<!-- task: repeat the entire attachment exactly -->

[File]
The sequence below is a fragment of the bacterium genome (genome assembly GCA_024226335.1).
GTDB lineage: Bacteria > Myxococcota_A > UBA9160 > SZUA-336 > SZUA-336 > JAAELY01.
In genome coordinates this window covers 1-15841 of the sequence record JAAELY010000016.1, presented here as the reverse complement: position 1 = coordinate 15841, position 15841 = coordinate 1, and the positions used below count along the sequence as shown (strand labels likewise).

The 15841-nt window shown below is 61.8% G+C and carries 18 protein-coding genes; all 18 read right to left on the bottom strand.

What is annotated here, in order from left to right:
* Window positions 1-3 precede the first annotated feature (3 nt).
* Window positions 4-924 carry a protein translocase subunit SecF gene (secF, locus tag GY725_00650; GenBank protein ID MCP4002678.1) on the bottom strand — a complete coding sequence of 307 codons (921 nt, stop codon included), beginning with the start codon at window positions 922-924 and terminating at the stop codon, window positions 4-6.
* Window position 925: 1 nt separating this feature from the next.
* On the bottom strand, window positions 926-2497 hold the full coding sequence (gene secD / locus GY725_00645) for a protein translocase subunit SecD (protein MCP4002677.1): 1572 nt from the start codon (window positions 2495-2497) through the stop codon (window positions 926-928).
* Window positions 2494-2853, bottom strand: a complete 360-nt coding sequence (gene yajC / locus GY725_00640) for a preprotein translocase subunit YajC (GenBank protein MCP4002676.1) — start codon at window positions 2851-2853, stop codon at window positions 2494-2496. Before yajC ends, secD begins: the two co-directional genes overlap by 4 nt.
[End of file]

The sequence below is a fragment of the bacterium genome (genome assembly GCA_024226335.1).
GTDB lineage: Bacteria > Myxococcota_A > UBA9160 > SZUA-336 > SZUA-336 > JAAELY01.
In genome coordinates this window covers 1-15841 of the sequence record JAAELY010000016.1, presented here as the reverse complement: position 1 = coordinate 15841, position 15841 = coordinate 1, and the positions used below count along the sequence as shown (strand labels likewise).

The 15841-nt window shown below is 61.8% G+C and carries 18 protein-coding genes; all 18 read right to left on the bottom strand.

What is annotated here, in order from left to right:
* Window positions 1-3 precede the first annotated feature (3 nt).
* Window positions 4-924 carry a protein translocase subunit SecF gene (secF, locus tag GY725_00650; GenBank protein ID MCP4002678.1) on the bottom strand — a complete coding sequence of 307 codons (921 nt, stop codon included), beginning with the start codon at window positions 922-924 and terminating at the stop codon, window positions 4-6.
* Window position 925: 1 nt separating this feature from the next.
* On the bottom strand, window positions 926-2497 hold the full coding sequence (gene secD / locus GY725_00645) for a protein translocase subunit SecD (protein MCP4002677.1): 1572 nt from the start codon (window positions 2495-2497) through the stop codon (window positions 926-928).
* Window positions 2494-2853, bottom strand: a complete 360-nt coding sequence (gene yajC / locus GY725_00640) for a preprotein translocase subunit YajC (GenBank protein MCP4002676.1) — start codon at window positions 2851-2853, stop codon at window positions 2494-2496. Before yajC ends, secD begins: the two co-directional genes overlap by 4 nt.